What Is Right Hand Side?

The term right hand side refers to the ask or offer price of a foreign exchange rate. A quote for foreign exchange appears as two prices (known as the bid/ask spread); for example, 1.2500 / 1.2505. The right hand side, in this case, 1.2505, represents the available offer price for the base currency or the bid rate for the quoted currency.

Understanding Right Hand Side (RHS)

The right hand side (RHS) is, literally, the right-hand side of the foreign exchange price quote. This is the price that the market is willing to sell a currency pair and the price that traders buy in. The size of the bid/ask spread is an indicator of the current liquidity in a market. A tight spread means there is good liquidity and helps cut down on losses. Forex brokers typically make money off of the bid/ask spread; the difference between the bid and the ask price is the profit on the transaction.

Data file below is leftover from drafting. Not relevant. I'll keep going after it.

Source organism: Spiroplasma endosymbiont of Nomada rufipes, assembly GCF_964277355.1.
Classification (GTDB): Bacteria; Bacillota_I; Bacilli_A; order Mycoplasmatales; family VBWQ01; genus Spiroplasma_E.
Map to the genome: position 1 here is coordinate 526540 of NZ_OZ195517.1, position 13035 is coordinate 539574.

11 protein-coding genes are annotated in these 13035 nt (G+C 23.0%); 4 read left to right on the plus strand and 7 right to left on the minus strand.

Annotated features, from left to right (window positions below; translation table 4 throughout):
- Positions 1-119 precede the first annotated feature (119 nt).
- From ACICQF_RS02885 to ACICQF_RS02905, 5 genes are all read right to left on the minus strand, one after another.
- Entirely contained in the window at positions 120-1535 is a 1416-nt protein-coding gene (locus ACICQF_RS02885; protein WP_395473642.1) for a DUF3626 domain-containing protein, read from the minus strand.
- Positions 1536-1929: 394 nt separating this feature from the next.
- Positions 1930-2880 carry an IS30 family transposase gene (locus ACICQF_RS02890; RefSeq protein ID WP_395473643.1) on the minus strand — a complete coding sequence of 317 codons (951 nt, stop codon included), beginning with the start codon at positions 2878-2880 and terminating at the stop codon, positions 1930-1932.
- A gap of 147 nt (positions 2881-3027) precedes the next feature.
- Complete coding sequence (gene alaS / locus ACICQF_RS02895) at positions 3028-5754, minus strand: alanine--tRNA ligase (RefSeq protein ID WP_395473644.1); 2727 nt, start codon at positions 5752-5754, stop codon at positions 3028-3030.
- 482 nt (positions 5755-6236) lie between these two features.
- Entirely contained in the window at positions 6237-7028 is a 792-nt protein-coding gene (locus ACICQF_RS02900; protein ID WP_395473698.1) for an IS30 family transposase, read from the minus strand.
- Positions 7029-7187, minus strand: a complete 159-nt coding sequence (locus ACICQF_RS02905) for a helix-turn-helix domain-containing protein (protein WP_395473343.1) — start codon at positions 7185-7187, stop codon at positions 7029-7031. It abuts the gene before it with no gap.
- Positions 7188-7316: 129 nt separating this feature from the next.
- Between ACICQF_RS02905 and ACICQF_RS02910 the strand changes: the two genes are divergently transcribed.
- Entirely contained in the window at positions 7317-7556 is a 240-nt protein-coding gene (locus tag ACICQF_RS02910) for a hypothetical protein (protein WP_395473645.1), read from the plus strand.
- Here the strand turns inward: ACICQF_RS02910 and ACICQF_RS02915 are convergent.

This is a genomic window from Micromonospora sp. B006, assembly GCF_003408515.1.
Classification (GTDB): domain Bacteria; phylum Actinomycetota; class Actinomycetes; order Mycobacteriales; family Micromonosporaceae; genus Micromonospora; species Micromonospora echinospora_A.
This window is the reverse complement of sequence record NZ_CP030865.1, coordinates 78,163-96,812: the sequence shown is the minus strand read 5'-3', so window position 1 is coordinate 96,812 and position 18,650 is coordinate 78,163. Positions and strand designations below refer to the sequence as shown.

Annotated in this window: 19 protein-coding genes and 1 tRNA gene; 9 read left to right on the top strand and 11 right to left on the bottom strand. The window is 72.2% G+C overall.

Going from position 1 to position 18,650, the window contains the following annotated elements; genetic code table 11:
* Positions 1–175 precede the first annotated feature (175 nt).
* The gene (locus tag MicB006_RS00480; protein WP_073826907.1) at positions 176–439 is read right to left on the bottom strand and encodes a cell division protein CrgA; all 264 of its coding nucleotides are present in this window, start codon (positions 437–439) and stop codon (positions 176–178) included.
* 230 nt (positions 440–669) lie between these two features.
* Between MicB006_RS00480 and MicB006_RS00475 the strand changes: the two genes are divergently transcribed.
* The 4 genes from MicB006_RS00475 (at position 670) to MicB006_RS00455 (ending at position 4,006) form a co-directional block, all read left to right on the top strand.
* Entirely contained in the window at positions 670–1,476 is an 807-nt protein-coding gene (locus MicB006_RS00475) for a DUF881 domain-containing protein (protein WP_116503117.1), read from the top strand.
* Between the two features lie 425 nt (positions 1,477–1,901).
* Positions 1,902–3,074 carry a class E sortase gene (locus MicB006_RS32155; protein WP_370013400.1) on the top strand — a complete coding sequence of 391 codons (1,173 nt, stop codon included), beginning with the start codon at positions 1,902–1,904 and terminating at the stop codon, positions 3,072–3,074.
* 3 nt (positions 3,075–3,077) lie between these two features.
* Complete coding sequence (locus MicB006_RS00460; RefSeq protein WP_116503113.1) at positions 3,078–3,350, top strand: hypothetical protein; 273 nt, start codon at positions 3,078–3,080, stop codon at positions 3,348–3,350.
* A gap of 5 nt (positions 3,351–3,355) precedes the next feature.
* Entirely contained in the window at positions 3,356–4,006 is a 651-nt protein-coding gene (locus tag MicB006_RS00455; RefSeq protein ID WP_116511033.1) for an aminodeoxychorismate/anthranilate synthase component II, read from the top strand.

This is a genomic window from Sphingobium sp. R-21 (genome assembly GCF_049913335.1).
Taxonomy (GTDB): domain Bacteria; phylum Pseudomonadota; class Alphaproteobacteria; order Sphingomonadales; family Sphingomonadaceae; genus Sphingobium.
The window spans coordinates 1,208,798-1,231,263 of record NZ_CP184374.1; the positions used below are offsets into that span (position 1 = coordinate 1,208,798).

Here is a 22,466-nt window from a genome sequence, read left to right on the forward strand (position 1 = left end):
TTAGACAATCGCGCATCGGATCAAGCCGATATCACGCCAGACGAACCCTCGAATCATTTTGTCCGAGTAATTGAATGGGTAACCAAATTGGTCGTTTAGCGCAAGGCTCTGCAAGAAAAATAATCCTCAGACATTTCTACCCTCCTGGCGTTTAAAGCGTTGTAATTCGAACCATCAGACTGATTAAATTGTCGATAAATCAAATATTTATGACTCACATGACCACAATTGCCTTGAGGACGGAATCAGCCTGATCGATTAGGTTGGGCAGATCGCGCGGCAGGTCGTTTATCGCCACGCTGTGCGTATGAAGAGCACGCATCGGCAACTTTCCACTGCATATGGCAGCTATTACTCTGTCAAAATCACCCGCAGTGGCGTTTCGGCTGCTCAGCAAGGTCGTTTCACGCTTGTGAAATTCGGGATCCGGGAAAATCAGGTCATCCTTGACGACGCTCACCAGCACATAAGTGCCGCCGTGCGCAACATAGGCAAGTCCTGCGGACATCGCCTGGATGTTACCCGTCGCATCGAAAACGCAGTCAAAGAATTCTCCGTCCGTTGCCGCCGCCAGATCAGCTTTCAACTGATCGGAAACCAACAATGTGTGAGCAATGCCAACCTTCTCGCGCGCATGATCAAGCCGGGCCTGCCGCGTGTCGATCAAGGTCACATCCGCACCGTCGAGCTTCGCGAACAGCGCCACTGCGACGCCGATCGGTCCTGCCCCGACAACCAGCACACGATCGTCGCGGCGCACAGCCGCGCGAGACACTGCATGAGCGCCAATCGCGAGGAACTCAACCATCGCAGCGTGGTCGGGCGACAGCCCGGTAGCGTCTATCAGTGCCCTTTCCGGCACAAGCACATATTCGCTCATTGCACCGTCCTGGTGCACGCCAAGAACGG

For example, if the EUR/USD currency pair is trading at 1.1550 / 1.1560 the RHS or offer price is 1.1560. This is where a market maker is willing to sell EUR and buy USD or where an aggressor - or price taker - can buy EUR and sell USD. 

The currency pair EUR/USD is an indirect currency pair meaning the domestic currency, the EUR, is located on the left hand side, therefore, it is the base currency. Given the above example, it costs $1.156 U.S. dollars to buy a single euro. Some currency pairs that are quoted directly are USD/CAD and USD/JPY.